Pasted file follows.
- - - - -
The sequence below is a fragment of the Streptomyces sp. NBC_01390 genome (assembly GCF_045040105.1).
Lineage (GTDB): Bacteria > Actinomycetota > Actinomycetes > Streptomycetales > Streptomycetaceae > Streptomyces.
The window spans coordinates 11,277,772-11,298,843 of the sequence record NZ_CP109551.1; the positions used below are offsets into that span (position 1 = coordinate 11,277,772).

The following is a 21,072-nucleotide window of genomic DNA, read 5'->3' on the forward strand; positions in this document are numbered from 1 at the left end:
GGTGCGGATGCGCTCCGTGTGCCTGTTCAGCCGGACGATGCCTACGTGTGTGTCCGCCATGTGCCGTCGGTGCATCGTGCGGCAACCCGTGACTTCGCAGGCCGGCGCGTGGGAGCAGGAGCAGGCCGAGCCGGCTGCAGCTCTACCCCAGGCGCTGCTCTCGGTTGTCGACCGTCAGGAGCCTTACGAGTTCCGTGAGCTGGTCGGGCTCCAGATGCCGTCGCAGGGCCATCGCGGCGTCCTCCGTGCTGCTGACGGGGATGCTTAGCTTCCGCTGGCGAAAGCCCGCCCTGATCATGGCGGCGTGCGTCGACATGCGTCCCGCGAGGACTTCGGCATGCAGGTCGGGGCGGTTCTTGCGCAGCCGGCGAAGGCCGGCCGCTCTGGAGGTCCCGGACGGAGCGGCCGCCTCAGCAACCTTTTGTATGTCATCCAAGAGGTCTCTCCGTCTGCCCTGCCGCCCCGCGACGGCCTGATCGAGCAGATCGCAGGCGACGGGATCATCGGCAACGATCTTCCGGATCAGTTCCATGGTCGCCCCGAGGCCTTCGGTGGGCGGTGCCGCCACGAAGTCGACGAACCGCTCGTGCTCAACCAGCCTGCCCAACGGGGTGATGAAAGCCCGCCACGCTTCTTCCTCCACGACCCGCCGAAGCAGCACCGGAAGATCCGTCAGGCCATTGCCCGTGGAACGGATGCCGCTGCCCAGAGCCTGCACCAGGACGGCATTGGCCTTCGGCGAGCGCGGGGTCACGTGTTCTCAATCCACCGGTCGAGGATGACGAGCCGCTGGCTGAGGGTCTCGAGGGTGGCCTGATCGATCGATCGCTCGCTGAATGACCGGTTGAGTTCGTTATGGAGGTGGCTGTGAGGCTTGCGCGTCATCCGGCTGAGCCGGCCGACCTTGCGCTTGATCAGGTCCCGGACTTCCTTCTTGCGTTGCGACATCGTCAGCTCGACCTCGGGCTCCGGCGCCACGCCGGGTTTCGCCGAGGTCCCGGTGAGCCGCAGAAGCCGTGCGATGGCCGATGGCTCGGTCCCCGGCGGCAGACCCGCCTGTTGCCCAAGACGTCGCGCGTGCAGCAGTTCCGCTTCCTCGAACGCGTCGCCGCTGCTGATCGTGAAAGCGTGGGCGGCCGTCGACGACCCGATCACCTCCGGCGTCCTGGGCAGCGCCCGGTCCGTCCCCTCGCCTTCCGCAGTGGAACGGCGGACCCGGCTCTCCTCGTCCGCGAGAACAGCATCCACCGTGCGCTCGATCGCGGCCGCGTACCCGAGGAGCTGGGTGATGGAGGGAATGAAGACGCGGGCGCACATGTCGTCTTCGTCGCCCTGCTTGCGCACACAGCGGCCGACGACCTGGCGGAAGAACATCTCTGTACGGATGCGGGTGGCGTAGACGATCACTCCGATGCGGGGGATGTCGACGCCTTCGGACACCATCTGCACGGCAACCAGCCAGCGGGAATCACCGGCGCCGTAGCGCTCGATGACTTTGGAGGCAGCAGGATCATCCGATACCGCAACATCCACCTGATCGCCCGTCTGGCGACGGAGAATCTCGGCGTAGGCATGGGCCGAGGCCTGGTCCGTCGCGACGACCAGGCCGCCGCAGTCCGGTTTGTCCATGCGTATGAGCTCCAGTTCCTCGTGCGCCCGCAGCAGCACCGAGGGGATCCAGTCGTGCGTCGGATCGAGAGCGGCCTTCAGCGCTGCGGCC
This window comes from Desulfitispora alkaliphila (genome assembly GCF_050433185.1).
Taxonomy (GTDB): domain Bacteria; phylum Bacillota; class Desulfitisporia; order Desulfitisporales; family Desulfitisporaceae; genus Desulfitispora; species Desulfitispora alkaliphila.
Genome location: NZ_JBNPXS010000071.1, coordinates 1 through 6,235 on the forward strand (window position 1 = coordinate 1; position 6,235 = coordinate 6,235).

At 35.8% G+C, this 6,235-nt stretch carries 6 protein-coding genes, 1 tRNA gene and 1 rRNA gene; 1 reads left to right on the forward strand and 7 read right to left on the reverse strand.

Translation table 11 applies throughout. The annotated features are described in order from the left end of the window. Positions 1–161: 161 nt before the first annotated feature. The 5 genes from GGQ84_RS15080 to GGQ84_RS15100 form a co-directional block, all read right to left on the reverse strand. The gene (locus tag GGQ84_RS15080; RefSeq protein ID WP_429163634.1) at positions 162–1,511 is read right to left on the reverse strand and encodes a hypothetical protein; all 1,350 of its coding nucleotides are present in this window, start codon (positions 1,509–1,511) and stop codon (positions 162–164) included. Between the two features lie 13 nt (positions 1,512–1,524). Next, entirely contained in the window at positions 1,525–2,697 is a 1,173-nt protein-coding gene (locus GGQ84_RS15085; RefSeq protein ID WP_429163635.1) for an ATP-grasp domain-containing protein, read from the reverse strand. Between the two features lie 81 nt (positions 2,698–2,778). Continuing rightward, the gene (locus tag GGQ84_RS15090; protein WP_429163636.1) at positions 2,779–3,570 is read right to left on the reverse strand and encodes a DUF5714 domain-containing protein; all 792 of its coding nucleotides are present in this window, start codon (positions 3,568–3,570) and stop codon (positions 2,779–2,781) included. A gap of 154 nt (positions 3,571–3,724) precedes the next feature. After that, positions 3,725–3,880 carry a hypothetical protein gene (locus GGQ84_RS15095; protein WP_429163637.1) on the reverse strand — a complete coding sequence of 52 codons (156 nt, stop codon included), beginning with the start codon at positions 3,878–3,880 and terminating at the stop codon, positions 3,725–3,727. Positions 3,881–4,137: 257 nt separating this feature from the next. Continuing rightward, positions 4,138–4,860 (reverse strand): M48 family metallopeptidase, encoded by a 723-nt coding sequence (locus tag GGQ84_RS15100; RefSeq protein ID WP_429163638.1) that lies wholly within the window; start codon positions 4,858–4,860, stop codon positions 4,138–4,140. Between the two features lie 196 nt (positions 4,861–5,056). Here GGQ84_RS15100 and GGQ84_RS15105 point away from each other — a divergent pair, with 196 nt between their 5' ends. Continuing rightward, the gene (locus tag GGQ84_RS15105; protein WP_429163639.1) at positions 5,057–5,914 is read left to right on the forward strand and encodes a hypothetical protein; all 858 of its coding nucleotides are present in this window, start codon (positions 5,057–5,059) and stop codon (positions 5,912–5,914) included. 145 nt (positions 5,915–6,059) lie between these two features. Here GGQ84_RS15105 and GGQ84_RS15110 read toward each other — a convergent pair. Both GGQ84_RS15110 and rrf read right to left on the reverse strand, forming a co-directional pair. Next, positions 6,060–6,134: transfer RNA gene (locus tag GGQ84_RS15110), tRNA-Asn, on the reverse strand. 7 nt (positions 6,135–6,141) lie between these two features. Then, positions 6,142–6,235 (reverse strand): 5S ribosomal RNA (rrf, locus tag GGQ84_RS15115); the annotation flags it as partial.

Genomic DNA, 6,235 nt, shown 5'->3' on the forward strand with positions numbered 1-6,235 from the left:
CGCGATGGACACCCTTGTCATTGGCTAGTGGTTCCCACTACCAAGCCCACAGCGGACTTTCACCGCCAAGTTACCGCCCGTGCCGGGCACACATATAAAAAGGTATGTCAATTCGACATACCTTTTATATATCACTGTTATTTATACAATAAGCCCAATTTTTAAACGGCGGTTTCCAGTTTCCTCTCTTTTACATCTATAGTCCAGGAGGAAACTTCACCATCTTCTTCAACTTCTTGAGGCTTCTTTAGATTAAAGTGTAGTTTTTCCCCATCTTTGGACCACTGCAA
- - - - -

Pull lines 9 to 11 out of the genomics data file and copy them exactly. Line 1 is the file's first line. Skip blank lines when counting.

At 35.8% G+C, this 6,235-nt stretch carries 6 protein-coding genes, 1 tRNA gene and 1 rRNA gene; 1 reads left to right on the forward strand and 7 read right to left on the reverse strand.

Translation table 11 applies throughout. The annotated features are described in order from the left end of the window. Positions 1–161: 161 nt before the first annotated feature. The 5 genes from GGQ84_RS15080 to GGQ84_RS15100 form a co-directional block, all read right to left on the reverse strand. The gene (locus tag GGQ84_RS15080; RefSeq protein ID WP_429163634.1) at positions 162–1,511 is read right to left on the reverse strand and encodes a hypothetical protein; all 1,350 of its coding nucleotides are present in this window, start codon (positions 1,509–1,511) and stop codon (positions 162–164) included. Between the two features lie 13 nt (positions 1,512–1,524). Next, entirely contained in the window at positions 1,525–2,697 is a 1,173-nt protein-coding gene (locus GGQ84_RS15085; RefSeq protein ID WP_429163635.1) for an ATP-grasp domain-containing protein, read from the reverse strand. Between the two features lie 81 nt (positions 2,698–2,778). Continuing rightward, the gene (locus tag GGQ84_RS15090; protein WP_429163636.1) at positions 2,779–3,570 is read right to left on the reverse strand and encodes a DUF5714 domain-containing protein; all 792 of its coding nucleotides are present in this window, start codon (positions 3,568–3,570) and stop codon (positions 2,779–2,781) included. A gap of 154 nt (positions 3,571–3,724) precedes the next feature. After that, positions 3,725–3,880 carry a hypothetical protein gene (locus GGQ84_RS15095; protein WP_429163637.1) on the reverse strand — a complete coding sequence of 52 codons (156 nt, stop codon included), beginning with the start codon at positions 3,878–3,880 and terminating at the stop codon, positions 3,725–3,727. Positions 3,881–4,137: 257 nt separating this feature from the next. Continuing rightward, positions 4,138–4,860 (reverse strand): M48 family metallopeptidase, encoded by a 723-nt coding sequence (locus tag GGQ84_RS15100; RefSeq protein ID WP_429163638.1) that lies wholly within the window; start codon positions 4,858–4,860, stop codon positions 4,138–4,140. Between the two features lie 196 nt (positions 4,861–5,056). Here GGQ84_RS15100 and GGQ84_RS15105 point away from each other — a divergent pair, with 196 nt between their 5' ends. Continuing rightward, the gene (locus tag GGQ84_RS15105; protein WP_429163639.1) at positions 5,057–5,914 is read left to right on the forward strand and encodes a hypothetical protein; all 858 of its coding nucleotides are present in this window, start codon (positions 5,057–5,059) and stop codon (positions 5,912–5,914) included. 145 nt (positions 5,915–6,059) lie between these two features. Here GGQ84_RS15105 and GGQ84_RS15110 read toward each other — a convergent pair. Both GGQ84_RS15110 and rrf read right to left on the reverse strand, forming a co-directional pair. Next, positions 6,060–6,134: transfer RNA gene (locus tag GGQ84_RS15110), tRNA-Asn, on the reverse strand. 7 nt (positions 6,135–6,141) lie between these two features. Then, positions 6,142–6,235 (reverse strand): 5S ribosomal RNA (rrf, locus tag GGQ84_RS15115); the annotation flags it as partial.

Genomic DNA, 6,235 nt, shown 5'->3' on the forward strand with positions numbered 1-6,235 from the left: